By Calen Henry. Necrophagist’s Epitaph is one of my favourite metal albums and absolutely my favourite tech death album. To me it’s the perfect mix of over-the-top neoclassical solos layered over wonderfully complex and filthy death metal riffs. Like many others I’ve waited over a decade for a follow-upBy Calen Henry.
Necrophagist’s Epitaph is one of my favourite metal albums and absolutely my favourite tech death album. To me it’s the perfect mix of over-the-top neoclassical solos layered over wonderfully complex and filthy death metal riffs. Like many others I’ve waited over a decade for a follow-up and followed Necrophagist alumni’s other projects as well as bands in the long shadow cast by The Great Death Eater. None have really grabbed me until Virvum. I’ve probably listened to Illuminance more than all those albums combined and I’ve had it for less than a month.
Virvum succeeds exactly how many other Necrophagist worshippers fail. They only take a small part of the Necrophagist blueprint and layer other styles over top, in this case my metal tastes circa 2005; Between the Buried and Me style prog-metal and crushing Swissludge akin to Knut and Unhold.
The undeniable elevator pitch is SPACE NECROPHAGIST, but they’re so much more than that. They tap into space and sci-fi themes as well as aurally evoking space. Many tech death bands use sci fi imagery and lyrics, but actually sounding celestial tends to be more in keeping with the burgeoning cosmic black metal scene, apart from Artificial Brain. Virvum sound unquestionably spacey, but their version of space stands in stark contrast to the Brain’s fume-huffing post-Skynet wasteland. Illuminance has lots of chromatic runs and minor sweeped arpeggios, but a lot of the solos and tremolo riffs lean on major and augmented intervals (I think, my music theory is a bit weak) giving a soaring quality to many of the tracks that evokes the vastness of space.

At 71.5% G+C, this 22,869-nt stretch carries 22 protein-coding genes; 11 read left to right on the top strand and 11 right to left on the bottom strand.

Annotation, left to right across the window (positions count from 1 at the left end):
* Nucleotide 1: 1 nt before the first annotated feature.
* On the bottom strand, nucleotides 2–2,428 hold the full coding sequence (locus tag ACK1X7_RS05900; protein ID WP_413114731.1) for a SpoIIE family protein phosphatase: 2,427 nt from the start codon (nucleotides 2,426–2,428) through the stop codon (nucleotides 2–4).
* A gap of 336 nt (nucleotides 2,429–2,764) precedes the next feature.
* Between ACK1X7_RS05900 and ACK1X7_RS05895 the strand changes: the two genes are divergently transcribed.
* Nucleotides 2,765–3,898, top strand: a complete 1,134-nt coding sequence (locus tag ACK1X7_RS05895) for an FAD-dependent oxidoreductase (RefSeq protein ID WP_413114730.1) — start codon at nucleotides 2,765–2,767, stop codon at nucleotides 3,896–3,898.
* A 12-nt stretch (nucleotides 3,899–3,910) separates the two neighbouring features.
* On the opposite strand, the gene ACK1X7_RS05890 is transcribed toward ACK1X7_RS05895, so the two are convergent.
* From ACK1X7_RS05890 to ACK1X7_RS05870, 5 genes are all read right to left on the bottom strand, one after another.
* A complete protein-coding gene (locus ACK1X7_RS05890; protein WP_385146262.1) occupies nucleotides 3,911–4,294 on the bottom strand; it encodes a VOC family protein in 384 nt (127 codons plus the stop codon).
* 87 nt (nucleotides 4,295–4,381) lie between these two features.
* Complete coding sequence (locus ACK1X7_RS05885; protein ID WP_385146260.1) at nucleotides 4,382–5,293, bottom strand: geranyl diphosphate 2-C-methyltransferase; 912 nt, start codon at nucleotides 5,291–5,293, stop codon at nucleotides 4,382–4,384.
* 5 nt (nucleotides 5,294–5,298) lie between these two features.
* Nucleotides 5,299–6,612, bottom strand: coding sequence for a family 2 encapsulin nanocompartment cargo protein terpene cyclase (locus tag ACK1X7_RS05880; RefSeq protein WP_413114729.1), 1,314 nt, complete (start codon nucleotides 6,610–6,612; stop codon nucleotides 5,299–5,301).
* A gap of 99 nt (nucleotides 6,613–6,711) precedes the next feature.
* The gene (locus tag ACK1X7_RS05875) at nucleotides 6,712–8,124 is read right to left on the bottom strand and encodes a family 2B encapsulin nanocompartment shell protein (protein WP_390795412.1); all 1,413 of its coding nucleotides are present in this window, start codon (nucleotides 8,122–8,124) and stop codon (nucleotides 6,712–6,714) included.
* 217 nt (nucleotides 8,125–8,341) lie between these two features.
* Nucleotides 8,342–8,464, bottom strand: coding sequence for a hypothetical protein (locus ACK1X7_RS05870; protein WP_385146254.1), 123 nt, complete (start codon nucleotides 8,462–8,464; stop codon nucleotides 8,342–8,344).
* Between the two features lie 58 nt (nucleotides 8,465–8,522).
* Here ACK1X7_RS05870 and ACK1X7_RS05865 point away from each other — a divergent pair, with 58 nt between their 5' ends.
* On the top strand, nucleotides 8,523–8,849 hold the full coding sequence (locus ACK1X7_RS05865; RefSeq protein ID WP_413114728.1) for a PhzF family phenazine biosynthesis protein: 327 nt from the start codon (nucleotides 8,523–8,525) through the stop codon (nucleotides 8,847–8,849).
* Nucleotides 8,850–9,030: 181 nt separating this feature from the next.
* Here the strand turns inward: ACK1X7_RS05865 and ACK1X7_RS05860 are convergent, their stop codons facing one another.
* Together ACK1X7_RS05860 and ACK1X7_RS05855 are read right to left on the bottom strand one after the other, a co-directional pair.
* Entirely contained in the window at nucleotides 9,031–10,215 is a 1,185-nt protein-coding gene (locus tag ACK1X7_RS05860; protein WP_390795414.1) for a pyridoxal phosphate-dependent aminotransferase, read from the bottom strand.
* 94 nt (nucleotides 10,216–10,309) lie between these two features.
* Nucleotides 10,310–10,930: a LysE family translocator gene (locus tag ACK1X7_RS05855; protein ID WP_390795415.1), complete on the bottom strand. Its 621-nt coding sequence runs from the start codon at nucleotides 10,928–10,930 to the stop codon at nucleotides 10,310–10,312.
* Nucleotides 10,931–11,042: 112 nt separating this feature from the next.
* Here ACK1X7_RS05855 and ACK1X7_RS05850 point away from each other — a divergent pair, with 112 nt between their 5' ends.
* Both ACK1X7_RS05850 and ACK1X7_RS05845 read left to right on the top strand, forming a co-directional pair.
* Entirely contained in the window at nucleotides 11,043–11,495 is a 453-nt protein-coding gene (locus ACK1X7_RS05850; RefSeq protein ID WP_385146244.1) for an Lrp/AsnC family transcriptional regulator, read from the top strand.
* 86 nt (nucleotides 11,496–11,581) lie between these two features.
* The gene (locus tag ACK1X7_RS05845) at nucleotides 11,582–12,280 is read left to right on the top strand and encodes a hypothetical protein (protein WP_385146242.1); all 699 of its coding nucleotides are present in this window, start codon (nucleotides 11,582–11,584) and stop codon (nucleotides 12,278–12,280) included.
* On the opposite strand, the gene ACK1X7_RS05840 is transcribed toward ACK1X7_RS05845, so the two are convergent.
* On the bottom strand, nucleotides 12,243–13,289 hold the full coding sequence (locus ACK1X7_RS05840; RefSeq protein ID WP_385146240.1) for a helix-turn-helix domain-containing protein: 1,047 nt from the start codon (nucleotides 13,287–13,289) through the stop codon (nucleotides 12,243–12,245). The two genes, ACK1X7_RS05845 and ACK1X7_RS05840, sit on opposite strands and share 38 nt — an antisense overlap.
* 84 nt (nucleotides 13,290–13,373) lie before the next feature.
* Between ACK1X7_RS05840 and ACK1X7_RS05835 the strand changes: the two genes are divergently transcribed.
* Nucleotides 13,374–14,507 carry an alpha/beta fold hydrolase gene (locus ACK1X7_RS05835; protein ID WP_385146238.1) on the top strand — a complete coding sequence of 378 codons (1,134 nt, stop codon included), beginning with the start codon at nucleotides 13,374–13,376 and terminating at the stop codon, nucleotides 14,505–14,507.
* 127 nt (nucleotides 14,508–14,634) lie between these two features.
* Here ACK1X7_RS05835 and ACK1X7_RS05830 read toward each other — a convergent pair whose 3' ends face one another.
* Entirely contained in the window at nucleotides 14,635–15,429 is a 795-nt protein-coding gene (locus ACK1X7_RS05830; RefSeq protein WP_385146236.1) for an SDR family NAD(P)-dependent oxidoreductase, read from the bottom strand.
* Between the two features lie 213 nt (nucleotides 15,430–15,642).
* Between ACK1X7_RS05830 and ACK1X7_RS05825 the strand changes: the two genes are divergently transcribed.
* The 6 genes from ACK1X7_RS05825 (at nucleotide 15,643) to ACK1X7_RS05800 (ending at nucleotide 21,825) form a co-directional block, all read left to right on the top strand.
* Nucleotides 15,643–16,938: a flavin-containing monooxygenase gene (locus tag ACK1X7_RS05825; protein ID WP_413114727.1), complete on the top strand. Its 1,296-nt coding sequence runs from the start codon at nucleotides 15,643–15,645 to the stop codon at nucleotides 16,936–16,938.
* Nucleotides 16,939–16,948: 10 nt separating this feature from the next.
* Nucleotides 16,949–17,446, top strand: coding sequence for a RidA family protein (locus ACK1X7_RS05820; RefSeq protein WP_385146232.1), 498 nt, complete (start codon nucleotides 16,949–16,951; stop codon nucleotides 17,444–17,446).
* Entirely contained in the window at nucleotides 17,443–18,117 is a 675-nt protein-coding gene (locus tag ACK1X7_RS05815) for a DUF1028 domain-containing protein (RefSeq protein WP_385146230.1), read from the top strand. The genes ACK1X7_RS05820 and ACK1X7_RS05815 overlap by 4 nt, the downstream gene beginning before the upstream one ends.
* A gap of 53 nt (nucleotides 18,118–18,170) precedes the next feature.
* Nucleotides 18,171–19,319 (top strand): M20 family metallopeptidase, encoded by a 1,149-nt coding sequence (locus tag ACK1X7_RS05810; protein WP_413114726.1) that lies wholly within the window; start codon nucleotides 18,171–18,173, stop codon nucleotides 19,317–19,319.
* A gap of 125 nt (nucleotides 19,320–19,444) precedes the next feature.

My only complaint is with the mastering. Illuminance is loud to its detriment (DR5). The arrangements are extremely dense and complex and would have benefited from more room to breathe, plus the more dense parts suffer from some clipping. It’s not as noticeable as on Wanderer on the Continent of Saplings or Terminal Redux because there’s so much else going on, but it’s there.
Musically though, Illuminance is utterly fantastic. At this rate it’ll be a decade before something this good comes along again.